This chart from the Center for Global Development shows the number of refugees in each country relative to the per capita economic ‘cushion’ that the country has to absorb them. Clearly, all of Europe together is facing tiny economic shocks compared to Turkey, Jordan, and Lebanon. When looking at this chart, it is clear that refugees are presenting a crisis of values for Europe, rather than a crisis of economics.
There are two value frameworks for debating Europe’s options for the refugee situation. There are arguments for self-enhancing values, and arguments for self-transcending values.
Those who argue from the self-enhancing framework debate the economic costs of refugees, national security, and culture. The question they are asking is, “Will accepting refugees make us and our own society better off than we are now?”
There is a convincing case that accepting refugees does bring about self-enhancement. Proponents of this side argue that refugees solve Europe’s social security problem and provide an economic boost. Research shows that refugees don’t have to be a drain on resources; if they are allowed to work, and the quicker their applications are processed and approved, the more productive work they can do within a country. Sitting in a refugee camp awaiting a long-coming asylum decision is what drains the economy.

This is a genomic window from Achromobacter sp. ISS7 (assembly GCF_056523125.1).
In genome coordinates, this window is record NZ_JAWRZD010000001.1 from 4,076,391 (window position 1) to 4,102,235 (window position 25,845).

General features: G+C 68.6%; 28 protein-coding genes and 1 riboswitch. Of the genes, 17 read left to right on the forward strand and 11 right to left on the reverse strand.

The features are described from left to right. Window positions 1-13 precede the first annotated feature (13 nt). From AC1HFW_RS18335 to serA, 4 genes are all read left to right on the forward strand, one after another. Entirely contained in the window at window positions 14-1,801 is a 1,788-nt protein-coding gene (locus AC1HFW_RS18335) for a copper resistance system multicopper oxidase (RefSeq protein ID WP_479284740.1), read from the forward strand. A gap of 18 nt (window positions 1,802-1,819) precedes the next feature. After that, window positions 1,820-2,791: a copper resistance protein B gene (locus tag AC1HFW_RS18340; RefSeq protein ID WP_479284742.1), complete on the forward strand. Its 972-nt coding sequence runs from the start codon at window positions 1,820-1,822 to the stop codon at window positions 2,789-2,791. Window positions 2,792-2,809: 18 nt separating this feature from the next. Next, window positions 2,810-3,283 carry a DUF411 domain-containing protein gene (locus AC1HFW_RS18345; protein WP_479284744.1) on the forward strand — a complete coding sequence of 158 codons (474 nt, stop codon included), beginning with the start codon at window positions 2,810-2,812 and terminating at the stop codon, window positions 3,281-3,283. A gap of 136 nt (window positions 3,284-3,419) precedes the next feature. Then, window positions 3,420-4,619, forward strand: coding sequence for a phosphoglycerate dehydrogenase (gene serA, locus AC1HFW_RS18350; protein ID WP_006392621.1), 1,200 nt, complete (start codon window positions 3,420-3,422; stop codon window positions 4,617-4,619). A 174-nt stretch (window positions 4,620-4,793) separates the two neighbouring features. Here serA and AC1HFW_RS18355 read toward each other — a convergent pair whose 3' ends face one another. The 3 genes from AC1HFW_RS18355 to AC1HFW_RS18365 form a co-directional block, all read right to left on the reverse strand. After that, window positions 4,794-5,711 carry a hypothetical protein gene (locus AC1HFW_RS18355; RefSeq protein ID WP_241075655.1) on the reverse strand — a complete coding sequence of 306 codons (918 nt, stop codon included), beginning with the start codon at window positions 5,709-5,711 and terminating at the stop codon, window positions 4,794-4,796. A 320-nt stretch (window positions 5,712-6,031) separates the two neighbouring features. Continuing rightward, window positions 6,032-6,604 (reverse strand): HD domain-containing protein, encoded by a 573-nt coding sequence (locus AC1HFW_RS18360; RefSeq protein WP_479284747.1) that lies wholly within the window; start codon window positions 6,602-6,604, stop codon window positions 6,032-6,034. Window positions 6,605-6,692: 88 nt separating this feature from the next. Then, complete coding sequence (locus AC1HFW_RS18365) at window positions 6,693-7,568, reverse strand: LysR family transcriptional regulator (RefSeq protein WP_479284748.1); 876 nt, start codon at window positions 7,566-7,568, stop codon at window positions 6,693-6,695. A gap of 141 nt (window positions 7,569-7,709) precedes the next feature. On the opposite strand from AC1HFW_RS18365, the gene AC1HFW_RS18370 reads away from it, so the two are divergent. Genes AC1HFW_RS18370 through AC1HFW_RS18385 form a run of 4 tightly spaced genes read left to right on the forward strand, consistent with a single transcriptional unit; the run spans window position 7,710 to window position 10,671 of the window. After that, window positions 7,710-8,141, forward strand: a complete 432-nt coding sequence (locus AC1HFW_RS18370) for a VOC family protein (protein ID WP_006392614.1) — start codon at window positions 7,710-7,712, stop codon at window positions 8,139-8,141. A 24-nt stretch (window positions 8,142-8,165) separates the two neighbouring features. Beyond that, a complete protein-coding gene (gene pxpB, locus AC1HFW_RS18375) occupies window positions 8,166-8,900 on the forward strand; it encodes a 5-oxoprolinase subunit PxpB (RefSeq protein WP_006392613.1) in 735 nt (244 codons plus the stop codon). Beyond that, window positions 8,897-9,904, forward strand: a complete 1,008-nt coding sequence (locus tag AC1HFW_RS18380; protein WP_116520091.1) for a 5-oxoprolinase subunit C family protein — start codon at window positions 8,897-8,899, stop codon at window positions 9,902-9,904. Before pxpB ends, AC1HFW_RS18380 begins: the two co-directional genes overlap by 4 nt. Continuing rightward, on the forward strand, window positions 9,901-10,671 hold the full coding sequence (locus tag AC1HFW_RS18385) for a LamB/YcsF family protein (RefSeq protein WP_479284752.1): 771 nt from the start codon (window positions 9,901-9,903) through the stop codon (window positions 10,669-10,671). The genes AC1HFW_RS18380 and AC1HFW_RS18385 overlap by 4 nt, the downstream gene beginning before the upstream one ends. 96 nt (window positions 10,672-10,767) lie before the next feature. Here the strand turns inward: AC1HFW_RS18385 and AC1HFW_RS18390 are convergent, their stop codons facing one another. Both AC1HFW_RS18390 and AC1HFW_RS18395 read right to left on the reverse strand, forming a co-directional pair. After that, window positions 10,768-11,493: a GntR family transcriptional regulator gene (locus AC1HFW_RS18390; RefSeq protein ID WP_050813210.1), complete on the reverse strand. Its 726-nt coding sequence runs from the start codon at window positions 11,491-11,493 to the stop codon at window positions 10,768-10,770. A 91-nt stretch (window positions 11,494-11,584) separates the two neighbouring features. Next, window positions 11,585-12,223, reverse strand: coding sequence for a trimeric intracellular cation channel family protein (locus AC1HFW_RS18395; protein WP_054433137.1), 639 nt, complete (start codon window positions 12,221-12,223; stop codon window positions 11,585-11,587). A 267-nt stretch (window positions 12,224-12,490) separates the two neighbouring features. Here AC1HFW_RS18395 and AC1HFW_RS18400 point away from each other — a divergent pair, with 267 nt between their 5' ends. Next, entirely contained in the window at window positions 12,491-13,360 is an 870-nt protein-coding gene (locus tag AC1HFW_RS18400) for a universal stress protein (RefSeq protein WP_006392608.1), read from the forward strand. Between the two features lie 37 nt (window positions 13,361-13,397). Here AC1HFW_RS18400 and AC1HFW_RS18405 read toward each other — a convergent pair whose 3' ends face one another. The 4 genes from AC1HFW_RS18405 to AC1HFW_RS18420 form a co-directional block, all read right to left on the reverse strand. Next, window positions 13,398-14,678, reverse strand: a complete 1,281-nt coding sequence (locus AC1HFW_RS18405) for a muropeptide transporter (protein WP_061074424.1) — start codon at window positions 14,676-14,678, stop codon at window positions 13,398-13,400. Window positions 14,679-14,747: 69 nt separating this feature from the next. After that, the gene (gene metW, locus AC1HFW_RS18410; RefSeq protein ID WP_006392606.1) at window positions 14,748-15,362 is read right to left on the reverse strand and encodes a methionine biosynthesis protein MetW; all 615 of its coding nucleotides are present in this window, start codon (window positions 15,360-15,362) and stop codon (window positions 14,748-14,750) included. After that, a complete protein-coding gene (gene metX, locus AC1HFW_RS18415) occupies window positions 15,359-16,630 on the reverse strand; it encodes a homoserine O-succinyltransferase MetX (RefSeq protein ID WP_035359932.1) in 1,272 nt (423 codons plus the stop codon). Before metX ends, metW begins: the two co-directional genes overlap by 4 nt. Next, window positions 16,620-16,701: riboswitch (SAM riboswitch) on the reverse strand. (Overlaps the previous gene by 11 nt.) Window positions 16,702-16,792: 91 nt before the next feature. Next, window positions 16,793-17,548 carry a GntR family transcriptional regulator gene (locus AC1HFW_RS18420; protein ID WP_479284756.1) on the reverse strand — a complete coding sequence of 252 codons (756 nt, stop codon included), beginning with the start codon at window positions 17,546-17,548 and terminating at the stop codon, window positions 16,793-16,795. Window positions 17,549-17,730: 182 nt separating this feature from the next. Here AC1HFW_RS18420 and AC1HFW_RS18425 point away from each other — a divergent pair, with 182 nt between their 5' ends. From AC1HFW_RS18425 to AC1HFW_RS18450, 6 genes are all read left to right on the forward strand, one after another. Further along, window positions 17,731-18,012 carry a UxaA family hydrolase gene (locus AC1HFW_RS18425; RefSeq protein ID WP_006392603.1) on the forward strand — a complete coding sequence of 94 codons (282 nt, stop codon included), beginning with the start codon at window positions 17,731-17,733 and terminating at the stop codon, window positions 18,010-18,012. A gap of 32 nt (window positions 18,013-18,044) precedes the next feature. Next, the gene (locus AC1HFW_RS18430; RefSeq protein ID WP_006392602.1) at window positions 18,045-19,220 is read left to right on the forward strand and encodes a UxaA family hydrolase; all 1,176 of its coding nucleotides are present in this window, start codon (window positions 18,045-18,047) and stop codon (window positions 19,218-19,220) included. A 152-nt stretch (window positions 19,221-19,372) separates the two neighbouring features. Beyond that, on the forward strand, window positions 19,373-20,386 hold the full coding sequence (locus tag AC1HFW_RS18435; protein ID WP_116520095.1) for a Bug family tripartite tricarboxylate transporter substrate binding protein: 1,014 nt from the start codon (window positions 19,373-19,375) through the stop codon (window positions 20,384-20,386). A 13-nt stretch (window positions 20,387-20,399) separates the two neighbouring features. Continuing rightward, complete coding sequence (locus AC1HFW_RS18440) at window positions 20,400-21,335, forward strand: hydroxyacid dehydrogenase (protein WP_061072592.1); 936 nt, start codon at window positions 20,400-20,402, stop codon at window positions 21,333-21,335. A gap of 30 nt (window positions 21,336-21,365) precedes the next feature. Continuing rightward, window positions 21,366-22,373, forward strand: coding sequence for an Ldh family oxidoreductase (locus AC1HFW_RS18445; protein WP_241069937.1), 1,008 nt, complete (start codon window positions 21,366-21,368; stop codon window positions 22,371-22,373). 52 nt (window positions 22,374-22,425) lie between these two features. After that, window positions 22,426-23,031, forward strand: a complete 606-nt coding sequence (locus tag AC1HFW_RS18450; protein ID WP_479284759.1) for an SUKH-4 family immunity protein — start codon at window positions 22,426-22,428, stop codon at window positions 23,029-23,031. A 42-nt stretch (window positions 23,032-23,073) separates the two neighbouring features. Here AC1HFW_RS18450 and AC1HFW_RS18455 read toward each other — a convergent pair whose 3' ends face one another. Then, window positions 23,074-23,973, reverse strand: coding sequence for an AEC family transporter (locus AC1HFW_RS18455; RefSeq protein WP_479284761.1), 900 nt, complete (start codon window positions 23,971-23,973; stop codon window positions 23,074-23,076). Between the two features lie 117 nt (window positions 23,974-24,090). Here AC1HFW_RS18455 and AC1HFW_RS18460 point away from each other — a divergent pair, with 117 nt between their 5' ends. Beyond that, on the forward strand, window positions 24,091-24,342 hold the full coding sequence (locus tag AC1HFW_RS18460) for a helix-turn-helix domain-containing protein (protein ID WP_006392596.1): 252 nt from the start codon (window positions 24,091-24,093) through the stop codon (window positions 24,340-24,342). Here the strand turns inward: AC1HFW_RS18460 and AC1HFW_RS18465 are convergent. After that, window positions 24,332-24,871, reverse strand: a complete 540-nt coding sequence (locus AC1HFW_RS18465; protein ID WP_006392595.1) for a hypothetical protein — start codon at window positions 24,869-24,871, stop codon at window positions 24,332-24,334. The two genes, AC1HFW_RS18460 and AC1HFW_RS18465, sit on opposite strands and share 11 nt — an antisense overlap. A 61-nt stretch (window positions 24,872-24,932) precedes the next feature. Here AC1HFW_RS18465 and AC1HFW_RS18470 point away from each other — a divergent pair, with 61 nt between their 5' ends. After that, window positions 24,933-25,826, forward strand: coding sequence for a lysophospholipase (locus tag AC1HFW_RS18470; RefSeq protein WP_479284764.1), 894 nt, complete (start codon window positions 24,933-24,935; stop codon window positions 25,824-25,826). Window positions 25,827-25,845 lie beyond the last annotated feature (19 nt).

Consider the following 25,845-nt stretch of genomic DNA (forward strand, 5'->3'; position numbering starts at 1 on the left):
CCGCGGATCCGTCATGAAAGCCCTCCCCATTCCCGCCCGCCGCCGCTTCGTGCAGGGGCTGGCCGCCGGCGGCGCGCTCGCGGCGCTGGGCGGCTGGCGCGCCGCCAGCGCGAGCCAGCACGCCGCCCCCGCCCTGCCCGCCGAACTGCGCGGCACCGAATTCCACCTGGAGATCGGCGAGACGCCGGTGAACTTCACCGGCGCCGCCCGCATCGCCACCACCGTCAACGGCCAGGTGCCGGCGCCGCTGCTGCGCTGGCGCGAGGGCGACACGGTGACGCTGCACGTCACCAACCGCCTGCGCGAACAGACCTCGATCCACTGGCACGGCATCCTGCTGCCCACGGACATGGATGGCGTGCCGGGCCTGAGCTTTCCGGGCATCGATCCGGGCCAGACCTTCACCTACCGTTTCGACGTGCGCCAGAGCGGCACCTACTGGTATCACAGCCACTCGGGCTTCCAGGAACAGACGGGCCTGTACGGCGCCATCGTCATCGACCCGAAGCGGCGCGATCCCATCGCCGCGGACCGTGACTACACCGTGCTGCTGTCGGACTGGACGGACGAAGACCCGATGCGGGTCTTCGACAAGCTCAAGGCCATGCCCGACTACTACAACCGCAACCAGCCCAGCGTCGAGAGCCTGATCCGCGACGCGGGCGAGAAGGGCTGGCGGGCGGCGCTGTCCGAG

Others don’t care for these type of arguments. According to the self-transcending view, European countries should accept refugees because it is the right thing to do, regardless of the economics. It’s more of a moral argument, backed up by European countries’ signatures on international agreements such as the Refugee Convention of 1951.
Europe is finding itself at a moral crossroads, and it appears that they see their burden to uphold international humanitarian agreements about refugees as optional. While Germany has adopted the self-transcending view of humanitarian responsibility, other countries do not see their responsibility to self-transcend, because they believe that accepting refugees won’t enhance their own well-being.
In all of this debating, though, Europe has had the luxury of time and distance to have these debates. Turkey, Lebanon, and Jordan did not have any choice in accepting refugees, and their economies are relatively flooded with the arrivals. Greece also has had to jump into action, as they did not have the option to reject incoming refugees.